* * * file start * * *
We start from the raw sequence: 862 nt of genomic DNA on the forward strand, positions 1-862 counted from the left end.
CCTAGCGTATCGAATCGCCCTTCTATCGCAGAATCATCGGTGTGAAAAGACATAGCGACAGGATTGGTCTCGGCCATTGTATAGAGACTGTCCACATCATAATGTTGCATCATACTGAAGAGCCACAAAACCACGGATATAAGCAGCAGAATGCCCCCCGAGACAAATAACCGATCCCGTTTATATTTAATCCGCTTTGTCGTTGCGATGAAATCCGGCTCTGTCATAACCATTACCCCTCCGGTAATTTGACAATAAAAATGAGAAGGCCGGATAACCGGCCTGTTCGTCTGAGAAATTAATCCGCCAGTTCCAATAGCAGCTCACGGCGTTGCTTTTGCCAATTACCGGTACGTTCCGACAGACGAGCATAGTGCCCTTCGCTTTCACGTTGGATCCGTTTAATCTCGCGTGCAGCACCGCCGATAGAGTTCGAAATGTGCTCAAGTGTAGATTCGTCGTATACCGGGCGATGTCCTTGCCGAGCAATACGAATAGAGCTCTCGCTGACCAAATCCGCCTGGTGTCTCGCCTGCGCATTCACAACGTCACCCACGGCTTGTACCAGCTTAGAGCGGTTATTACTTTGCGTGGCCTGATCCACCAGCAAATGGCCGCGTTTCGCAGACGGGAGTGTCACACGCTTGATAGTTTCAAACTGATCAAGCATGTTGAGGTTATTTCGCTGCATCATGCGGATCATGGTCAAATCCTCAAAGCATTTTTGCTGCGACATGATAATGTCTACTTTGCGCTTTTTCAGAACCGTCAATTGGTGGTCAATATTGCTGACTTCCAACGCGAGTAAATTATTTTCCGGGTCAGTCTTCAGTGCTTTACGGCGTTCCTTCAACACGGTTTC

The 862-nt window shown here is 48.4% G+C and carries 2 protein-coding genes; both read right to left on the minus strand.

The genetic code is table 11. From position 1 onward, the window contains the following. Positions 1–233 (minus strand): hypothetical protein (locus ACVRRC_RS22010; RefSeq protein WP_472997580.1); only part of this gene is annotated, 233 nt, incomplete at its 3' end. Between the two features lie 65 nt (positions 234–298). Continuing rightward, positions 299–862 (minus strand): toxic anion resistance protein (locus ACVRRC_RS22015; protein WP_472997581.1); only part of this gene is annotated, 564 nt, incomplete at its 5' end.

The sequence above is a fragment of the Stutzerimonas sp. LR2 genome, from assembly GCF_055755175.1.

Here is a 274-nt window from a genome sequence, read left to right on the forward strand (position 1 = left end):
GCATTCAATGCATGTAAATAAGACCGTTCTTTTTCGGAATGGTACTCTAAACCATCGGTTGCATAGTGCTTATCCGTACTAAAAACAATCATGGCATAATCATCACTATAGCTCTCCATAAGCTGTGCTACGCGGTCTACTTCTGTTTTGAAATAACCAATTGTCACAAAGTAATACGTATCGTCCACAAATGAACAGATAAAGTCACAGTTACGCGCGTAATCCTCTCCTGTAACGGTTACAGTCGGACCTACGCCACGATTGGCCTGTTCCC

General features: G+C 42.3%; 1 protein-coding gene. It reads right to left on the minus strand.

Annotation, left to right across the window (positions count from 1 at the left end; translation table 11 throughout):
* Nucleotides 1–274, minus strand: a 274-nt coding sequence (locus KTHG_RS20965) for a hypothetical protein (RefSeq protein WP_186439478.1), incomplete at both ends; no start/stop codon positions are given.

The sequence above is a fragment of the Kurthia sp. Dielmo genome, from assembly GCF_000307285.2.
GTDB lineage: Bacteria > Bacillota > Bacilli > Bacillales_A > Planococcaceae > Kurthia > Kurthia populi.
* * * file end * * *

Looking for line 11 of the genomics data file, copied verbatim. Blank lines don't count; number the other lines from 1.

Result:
The sequence above is a fragment of the Kurthia sp. Dielmo genome, from assembly GCF_000307285.2.